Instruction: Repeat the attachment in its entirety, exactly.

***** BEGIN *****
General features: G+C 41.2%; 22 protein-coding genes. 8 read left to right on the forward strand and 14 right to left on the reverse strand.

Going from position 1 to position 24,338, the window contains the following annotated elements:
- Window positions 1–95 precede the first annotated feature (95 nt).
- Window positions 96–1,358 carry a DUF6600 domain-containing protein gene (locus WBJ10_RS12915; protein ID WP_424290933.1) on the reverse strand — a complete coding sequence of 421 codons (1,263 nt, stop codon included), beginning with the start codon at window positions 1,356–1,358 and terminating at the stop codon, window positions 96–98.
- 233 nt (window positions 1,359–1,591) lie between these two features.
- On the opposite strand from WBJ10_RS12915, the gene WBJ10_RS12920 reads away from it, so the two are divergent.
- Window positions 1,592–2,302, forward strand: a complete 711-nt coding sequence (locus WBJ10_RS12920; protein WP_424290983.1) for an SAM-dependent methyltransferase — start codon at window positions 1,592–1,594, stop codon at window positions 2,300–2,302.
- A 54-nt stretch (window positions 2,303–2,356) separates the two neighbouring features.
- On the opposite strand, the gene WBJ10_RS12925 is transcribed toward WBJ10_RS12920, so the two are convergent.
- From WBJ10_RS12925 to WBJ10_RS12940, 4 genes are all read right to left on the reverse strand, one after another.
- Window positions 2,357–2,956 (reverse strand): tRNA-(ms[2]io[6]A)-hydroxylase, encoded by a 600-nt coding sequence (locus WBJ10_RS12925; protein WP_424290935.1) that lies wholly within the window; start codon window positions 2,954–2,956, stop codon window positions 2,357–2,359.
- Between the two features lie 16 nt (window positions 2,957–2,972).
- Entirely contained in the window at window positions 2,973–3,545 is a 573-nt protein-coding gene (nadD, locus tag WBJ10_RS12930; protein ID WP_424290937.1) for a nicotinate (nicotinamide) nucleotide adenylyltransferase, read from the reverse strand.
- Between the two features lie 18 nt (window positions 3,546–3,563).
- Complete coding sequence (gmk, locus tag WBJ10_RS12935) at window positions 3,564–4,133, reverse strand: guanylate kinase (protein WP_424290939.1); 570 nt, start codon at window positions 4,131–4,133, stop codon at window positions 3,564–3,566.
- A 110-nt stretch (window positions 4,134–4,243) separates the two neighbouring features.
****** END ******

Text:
General features: G+C 41.2%; 22 protein-coding genes. 8 read left to right on the forward strand and 14 right to left on the reverse strand.

Going from position 1 to position 24,338, the window contains the following annotated elements:
- Window positions 1–95 precede the first annotated feature (95 nt).
- Window positions 96–1,358 carry a DUF6600 domain-containing protein gene (locus WBJ10_RS12915; protein ID WP_424290933.1) on the reverse strand — a complete coding sequence of 421 codons (1,263 nt, stop codon included), beginning with the start codon at window positions 1,356–1,358 and terminating at the stop codon, window positions 96–98.
- 233 nt (window positions 1,359–1,591) lie between these two features.
- On the opposite strand from WBJ10_RS12915, the gene WBJ10_RS12920 reads away from it, so the two are divergent.
- Window positions 1,592–2,302, forward strand: a complete 711-nt coding sequence (locus WBJ10_RS12920; protein WP_424290983.1) for an SAM-dependent methyltransferase — start codon at window positions 1,592–1,594, stop codon at window positions 2,300–2,302.
- A 54-nt stretch (window positions 2,303–2,356) separates the two neighbouring features.
- On the opposite strand, the gene WBJ10_RS12925 is transcribed toward WBJ10_RS12920, so the two are convergent.
- From WBJ10_RS12925 to WBJ10_RS12940, 4 genes are all read right to left on the reverse strand, one after another.
- Window positions 2,357–2,956 (reverse strand): tRNA-(ms[2]io[6]A)-hydroxylase, encoded by a 600-nt coding sequence (locus WBJ10_RS12925; protein WP_424290935.1) that lies wholly within the window; start codon window positions 2,954–2,956, stop codon window positions 2,357–2,359.
- Between the two features lie 16 nt (window positions 2,957–2,972).
- Entirely contained in the window at window positions 2,973–3,545 is a 573-nt protein-coding gene (nadD, locus tag WBJ10_RS12930; protein ID WP_424290937.1) for a nicotinate (nicotinamide) nucleotide adenylyltransferase, read from the reverse strand.
- Between the two features lie 18 nt (window positions 3,546–3,563).
- Complete coding sequence (gmk, locus tag WBJ10_RS12935) at window positions 3,564–4,133, reverse strand: guanylate kinase (protein WP_424290939.1); 570 nt, start codon at window positions 4,131–4,133, stop codon at window positions 3,564–3,566.
- A 110-nt stretch (window positions 4,134–4,243) separates the two neighbouring features.